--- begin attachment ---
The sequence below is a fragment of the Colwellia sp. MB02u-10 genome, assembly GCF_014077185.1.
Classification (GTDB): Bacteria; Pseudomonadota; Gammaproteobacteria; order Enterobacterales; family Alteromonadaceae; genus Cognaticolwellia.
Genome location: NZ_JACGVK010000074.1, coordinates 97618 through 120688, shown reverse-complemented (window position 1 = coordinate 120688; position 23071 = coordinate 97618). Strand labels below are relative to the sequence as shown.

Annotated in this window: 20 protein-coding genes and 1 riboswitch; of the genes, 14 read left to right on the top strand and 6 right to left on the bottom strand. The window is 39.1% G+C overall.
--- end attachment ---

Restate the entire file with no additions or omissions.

The sequence below is a fragment of the Colwellia sp. MB02u-10 genome, assembly GCF_014077185.1.
Classification (GTDB): Bacteria; Pseudomonadota; Gammaproteobacteria; order Enterobacterales; family Alteromonadaceae; genus Cognaticolwellia.
Genome location: NZ_JACGVK010000074.1, coordinates 97618 through 120688, shown reverse-complemented (window position 1 = coordinate 120688; position 23071 = coordinate 97618). Strand labels below are relative to the sequence as shown.

Annotated in this window: 20 protein-coding genes and 1 riboswitch; of the genes, 14 read left to right on the top strand and 6 right to left on the bottom strand. The window is 39.1% G+C overall.